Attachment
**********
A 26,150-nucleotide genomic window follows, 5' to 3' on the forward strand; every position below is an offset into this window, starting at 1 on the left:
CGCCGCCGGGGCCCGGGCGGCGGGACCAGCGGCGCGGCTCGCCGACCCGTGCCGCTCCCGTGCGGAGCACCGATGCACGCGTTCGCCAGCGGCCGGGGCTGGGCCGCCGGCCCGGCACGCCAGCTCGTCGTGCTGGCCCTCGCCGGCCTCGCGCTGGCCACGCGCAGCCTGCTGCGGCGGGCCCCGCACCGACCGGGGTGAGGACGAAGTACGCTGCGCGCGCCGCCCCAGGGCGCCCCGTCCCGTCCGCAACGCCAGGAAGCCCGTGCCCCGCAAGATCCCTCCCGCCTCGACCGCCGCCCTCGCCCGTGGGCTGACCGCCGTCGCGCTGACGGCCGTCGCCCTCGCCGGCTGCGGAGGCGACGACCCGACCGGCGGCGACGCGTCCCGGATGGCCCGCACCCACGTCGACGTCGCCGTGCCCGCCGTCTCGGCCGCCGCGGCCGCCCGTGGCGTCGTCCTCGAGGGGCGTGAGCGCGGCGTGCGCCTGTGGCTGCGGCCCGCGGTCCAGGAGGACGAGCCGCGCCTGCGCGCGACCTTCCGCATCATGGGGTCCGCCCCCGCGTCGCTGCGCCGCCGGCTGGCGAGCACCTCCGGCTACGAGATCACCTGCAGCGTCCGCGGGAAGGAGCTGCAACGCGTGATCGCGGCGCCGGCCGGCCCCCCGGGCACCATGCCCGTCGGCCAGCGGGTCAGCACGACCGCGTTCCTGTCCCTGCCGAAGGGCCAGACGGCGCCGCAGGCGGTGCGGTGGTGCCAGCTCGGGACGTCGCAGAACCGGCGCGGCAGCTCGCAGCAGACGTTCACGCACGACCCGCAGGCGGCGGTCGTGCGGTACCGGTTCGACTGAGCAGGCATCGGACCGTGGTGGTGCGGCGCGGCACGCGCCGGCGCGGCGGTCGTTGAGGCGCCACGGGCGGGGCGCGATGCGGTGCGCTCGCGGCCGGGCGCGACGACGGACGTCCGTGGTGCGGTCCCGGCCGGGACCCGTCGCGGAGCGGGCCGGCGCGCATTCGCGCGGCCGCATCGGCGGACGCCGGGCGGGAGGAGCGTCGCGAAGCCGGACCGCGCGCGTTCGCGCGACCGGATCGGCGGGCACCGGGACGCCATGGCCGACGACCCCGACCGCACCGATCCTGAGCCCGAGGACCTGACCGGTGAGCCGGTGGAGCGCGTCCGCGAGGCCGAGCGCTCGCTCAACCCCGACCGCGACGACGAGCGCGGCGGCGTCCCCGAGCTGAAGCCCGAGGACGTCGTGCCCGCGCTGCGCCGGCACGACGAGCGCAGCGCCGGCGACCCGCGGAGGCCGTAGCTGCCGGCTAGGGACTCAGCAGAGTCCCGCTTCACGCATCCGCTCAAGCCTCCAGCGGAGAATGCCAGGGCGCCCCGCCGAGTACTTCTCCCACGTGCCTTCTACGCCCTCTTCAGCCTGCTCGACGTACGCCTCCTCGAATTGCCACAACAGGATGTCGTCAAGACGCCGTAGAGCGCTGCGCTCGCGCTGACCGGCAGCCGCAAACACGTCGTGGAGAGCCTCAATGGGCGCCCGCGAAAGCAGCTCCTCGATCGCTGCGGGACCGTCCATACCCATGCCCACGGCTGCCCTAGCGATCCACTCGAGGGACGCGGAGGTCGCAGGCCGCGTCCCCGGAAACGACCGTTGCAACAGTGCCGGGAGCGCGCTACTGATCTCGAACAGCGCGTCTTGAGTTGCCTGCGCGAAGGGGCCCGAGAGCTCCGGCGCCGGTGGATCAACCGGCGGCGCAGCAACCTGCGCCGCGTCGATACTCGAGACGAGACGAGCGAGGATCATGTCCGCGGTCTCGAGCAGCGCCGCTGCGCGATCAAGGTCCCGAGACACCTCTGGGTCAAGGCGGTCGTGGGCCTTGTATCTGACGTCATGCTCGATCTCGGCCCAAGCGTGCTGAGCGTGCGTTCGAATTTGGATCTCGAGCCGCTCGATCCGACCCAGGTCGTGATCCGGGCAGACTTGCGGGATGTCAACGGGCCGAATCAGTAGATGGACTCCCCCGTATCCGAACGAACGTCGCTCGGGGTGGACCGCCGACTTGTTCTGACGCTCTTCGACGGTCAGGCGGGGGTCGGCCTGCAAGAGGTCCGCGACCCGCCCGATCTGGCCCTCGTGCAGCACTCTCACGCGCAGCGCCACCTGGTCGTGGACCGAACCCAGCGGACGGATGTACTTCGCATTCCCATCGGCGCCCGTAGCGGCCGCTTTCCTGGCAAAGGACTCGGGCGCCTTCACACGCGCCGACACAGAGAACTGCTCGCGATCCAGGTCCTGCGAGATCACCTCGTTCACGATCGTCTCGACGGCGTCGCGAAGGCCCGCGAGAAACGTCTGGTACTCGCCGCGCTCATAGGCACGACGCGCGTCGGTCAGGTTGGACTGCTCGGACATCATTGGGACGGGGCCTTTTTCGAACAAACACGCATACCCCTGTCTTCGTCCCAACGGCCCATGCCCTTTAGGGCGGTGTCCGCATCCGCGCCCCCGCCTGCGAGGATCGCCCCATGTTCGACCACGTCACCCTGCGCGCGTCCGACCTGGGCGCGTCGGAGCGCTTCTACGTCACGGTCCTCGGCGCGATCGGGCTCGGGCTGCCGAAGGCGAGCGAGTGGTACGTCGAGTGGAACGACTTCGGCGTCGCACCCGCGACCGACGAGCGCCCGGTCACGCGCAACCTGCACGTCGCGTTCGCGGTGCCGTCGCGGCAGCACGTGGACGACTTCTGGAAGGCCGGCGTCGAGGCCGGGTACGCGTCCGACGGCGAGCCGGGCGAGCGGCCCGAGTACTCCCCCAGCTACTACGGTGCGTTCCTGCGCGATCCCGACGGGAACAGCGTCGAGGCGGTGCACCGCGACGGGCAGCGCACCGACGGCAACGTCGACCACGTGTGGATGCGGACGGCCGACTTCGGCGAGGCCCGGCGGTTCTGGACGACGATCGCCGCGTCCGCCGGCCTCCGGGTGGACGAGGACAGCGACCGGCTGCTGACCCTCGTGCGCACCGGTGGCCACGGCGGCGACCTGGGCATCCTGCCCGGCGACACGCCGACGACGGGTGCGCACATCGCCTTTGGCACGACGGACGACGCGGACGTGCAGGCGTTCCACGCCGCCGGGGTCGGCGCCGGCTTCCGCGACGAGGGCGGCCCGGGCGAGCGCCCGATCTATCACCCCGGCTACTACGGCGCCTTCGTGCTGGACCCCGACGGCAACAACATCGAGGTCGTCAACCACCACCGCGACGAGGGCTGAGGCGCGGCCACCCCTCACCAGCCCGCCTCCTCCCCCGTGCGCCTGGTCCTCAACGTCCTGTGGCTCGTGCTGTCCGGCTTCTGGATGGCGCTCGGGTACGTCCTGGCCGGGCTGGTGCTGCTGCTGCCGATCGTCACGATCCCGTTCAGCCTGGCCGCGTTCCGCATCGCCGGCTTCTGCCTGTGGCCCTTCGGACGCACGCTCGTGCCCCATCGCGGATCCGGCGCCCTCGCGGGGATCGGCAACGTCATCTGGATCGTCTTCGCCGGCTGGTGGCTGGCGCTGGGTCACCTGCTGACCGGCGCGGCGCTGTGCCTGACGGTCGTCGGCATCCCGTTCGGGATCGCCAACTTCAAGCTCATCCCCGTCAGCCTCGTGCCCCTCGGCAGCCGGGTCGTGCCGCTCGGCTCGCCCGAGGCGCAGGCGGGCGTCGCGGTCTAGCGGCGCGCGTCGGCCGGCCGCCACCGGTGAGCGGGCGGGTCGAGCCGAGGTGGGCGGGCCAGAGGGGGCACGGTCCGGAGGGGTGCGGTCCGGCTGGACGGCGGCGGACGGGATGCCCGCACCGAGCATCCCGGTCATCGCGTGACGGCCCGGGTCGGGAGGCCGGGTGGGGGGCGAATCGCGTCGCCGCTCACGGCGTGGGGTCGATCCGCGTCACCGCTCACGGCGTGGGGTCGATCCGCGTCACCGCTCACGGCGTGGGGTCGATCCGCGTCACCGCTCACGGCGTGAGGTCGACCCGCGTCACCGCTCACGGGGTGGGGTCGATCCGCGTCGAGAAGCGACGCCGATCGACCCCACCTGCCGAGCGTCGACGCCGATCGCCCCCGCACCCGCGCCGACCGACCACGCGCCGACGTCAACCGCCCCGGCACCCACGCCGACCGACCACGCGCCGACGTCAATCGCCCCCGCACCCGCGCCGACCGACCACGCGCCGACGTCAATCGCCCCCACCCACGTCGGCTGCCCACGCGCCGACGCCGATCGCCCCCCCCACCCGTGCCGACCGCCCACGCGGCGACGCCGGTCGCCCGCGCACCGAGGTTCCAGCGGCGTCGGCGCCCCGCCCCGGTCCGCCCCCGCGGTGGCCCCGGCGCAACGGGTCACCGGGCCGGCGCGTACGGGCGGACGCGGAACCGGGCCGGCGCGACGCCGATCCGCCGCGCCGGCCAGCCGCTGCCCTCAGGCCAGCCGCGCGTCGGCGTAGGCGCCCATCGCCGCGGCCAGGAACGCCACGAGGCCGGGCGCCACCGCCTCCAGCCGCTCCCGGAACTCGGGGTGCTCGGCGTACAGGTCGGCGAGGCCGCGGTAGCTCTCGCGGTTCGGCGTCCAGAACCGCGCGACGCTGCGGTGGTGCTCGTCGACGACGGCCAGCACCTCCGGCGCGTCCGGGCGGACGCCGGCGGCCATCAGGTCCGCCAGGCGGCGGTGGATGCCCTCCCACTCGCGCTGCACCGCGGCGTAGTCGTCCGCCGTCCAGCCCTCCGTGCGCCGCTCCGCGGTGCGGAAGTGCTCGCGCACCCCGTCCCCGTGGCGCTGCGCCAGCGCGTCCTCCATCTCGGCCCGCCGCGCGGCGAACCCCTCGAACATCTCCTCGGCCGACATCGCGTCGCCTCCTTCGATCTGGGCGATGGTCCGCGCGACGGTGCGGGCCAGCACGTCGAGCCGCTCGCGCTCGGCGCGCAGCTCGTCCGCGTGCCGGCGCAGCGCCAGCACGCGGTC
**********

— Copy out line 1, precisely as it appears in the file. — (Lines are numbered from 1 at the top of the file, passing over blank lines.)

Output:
A 26,150-nucleotide genomic window follows, 5' to 3' on the forward strand; every position below is an offset into this window, starting at 1 on the left: